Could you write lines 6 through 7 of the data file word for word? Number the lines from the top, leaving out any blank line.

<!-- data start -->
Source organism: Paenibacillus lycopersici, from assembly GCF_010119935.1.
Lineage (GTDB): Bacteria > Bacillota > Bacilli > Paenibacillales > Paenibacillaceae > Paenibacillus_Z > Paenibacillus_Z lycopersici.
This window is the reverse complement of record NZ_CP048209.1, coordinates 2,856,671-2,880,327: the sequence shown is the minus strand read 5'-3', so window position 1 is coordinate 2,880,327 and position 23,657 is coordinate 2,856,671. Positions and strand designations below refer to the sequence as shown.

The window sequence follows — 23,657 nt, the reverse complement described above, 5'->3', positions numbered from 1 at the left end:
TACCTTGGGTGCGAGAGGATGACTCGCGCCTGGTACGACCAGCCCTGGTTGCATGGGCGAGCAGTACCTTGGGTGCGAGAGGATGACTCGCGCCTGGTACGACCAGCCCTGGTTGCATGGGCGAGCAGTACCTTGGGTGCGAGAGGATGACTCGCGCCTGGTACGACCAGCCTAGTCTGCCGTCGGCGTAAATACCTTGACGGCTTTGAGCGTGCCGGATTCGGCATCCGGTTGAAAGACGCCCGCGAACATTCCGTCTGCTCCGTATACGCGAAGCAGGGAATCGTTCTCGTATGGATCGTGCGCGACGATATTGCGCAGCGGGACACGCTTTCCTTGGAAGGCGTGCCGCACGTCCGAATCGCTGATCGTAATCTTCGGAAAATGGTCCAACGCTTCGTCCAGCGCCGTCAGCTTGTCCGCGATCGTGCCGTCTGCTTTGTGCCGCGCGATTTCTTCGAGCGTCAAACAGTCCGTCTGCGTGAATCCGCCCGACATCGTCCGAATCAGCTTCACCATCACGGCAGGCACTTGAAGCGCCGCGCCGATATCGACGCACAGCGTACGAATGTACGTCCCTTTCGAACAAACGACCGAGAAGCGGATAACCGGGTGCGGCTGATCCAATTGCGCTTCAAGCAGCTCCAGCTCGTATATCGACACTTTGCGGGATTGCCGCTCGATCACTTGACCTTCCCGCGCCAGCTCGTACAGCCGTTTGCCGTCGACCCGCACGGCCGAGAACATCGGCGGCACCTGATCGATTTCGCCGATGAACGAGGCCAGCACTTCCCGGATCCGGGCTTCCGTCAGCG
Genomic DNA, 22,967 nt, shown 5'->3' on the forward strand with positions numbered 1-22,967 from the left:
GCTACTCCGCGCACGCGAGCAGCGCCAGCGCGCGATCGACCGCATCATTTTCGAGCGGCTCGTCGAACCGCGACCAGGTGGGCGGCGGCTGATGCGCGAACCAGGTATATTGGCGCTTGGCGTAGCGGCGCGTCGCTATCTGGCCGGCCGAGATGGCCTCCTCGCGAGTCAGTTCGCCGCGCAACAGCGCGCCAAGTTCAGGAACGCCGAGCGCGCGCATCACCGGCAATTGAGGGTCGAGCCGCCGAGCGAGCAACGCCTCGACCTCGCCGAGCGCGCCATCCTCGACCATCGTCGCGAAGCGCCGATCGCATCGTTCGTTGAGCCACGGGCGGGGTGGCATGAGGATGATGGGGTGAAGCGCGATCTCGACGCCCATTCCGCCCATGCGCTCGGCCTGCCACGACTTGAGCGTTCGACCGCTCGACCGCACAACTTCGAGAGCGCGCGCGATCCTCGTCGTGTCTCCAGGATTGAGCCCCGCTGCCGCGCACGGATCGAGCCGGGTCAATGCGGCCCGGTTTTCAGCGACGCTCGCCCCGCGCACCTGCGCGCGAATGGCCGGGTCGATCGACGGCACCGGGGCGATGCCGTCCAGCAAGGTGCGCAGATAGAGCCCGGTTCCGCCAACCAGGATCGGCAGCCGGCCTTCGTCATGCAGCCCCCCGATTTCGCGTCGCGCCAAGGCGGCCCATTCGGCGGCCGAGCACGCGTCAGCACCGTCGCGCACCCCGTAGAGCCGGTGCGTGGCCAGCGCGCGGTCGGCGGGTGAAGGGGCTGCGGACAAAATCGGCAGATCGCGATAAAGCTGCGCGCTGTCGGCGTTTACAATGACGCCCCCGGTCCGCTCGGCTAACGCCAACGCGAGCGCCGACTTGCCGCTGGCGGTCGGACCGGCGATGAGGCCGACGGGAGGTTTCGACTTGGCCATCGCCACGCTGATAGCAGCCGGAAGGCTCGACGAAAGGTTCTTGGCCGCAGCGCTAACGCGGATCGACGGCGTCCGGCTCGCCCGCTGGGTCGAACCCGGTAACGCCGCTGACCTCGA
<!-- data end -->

Genomic DNA, 22,967 nt, shown 5'->3' on the forward strand with positions numbered 1-22,967 from the left:
GCTACTCCGCGCACGCGAGCAGCGCCAGCGCGCGATCGACCGCATCATTTTCGAGCGGCTCGTCGAACCGCGACCAGGTGGGCGGCGGCTGATGCGCGAACCAGGTATATTGGCGCTTGGCGTAGCGGCGCGTCGCTATCTGGCCGGCCGAGATGGCCTCCTCGCGAGTCAGTTCGCCGCGCAACAGCGCGCCAAGTTCAGGAACGCCGAGCGCGCGCATCACCGGCAATTGAGGGTCGAGCCGCCGAGCGAGCAACGCCTCGACCTCGCCGAGCGCGCCATCCTCGACCATCGTCGCGAAGCGCCGATCGCATCGTTCGTTGAGCCACGGGCGGGGTGGCATGAGGATGATGGGGTGAAGCGCGATCTCGACGCCCATTCCGCCCATGCGCTCGGCCTGCCACGACTTGAGCGTTCGACCGCTCGACCGCACAACTTCGAGAGCGCGCGCGATCCTCGTCGTGTCTCCAGGATTGAGCCCCGCTGCCGCGCACGGATCGAGCCGGGTCAATGCGGCCCGGTTTTCAGCGACGCTCGCCCCGCGCACCTGCGCGCGAATGGCCGGGTCGATCGACGGCACCGGGGCGATGCCGTCCAGCAAGGTGCGCAGATAGAGCCCGGTTCCGCCAACCAGGATCGGCAGCCGGCCTTCGTCATGCAGCCCCCCGATTTCGCGTCGCGCCAAGGCGGCCCATTCGGCGGCCGAGCACGCGTCAGCACCGTCGCGCACCCCGTAGAGCCGGTGCGTGGCCAGCGCGCGGTCGGCGGGTGAAGGGGCTGCGGACAAAATCGGCAGATCGCGATAAAGCTGCGCGCTGTCGGCGTTTACAATGACGCCCCCGGTCCGCTCGGCTAACGCCAACGCGAGCGCCGACTTGCCGCTGGCGGTCGGACCGGCGATGAGGCCGACGGGAGGTTTCGACTTGGCCATCGCCACGCTGATAGCAGCCGGAAGGCTCGACGAAAGGTTCTTGGCCGCAGCGCTAACGCGGATCGACGGCGTCCGGCTCGCCCGCTGGGTCGAACCCGGTAACGCCGCTGACCTCGA